Before you consider entering your first event, it is important that you work with a reputable instructor who can help you be safe and successful in your debut.
If you don’t yet have an eventing coach, the USEA’s Instructors’ Certification Program has a directory of certified trainers. Click here to explore the directory by area. Finding an ICP certified instructor ensures that you are learning from someone who has been educated to the highest standards of both effective and safe instruction.
It is also a good idea to attend some clinics or other educational activities to help in your preparation. Clinics are a great opportunity to get your horse in a new environment and with other horses. You can also learn a lot just from watching the other participants and listening to the trainer’s instructions for them. Interested in attending a clinic? Consult the USEA’s Activity Calendar.
Next, you’ll need to become a member of the USEA. Membership is required to compete at any national competition from Beginner Novice through Advanced. Membership runs from December 1 through November 30 of the follower year.
Full: $85, Ability to compete at all USEA horse trials and all USEA Programs.
Junior: $60, A full membership available to riders through the end of the calendar year of their 18th birthday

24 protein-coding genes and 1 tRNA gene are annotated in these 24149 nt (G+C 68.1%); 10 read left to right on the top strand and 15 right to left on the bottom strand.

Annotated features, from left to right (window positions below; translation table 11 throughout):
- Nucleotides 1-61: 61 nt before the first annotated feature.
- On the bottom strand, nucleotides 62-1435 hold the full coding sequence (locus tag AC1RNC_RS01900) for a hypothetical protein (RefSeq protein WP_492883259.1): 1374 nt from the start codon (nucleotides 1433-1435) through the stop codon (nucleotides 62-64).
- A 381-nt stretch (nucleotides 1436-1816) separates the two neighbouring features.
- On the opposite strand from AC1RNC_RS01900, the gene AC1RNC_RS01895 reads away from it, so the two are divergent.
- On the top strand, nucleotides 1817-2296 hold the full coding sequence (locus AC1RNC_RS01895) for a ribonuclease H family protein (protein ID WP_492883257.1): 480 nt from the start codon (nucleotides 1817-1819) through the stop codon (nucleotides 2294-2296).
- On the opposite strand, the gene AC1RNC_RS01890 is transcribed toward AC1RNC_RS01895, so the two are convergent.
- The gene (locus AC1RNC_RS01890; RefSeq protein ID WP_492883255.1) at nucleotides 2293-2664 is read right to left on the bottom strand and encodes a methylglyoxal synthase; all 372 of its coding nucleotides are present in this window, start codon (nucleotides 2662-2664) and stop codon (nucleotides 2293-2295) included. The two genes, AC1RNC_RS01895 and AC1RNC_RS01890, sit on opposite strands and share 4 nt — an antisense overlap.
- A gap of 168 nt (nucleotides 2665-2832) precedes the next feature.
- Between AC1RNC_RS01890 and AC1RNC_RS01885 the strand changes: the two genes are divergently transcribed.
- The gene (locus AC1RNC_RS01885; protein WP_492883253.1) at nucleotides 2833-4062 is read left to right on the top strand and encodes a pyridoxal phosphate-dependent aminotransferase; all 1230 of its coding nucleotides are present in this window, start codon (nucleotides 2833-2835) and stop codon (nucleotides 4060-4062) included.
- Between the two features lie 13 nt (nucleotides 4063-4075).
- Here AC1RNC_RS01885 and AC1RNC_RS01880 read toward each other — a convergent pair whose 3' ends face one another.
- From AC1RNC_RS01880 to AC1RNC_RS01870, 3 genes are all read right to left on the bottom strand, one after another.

Collegiate: $60, Available to all riders who are members of an intercollegiate team that is affiliated with the USEA
Supporting: $40, for those who want to stay involved with eventing, but don’t plan to compete
Next, you’ll want to get your hands on the Rulebook. The USEF Rules for Eventing might seem a bit thick at first, but all competitors are responsible for fluency of these rules. Not knowing a rule will not stand as an excuse at an event, so make sure you set time aside to familiarize yourself.
The Omnibus will help you pick out your first event. The Omnibus is the calendar listing of every event in the country, and it contains detailed information about each competition. You should turn to your coach for advice on which event to pick for your first, but there is an event description in the omnibus which will give you a few clues about the competition. The organizer might give tips about level difficulty (average, for horses will extensive experience at the level, etc.) or terrain (rolling hills, sandy, established turf, etc.).